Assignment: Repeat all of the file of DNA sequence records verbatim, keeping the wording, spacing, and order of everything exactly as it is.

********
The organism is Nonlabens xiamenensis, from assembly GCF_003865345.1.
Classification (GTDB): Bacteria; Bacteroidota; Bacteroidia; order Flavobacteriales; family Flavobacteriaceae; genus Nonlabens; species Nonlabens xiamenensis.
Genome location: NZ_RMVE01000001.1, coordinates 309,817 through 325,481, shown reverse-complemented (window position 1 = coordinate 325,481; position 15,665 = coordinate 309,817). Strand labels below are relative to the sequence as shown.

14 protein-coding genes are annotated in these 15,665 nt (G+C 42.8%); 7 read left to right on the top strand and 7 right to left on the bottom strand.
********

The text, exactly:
The organism is Nonlabens xiamenensis, from assembly GCF_003865345.1.
Classification (GTDB): Bacteria; Bacteroidota; Bacteroidia; order Flavobacteriales; family Flavobacteriaceae; genus Nonlabens; species Nonlabens xiamenensis.
Genome location: NZ_RMVE01000001.1, coordinates 309,817 through 325,481, shown reverse-complemented (window position 1 = coordinate 325,481; position 15,665 = coordinate 309,817). Strand labels below are relative to the sequence as shown.

14 protein-coding genes are annotated in these 15,665 nt (G+C 42.8%); 7 read left to right on the top strand and 7 right to left on the bottom strand.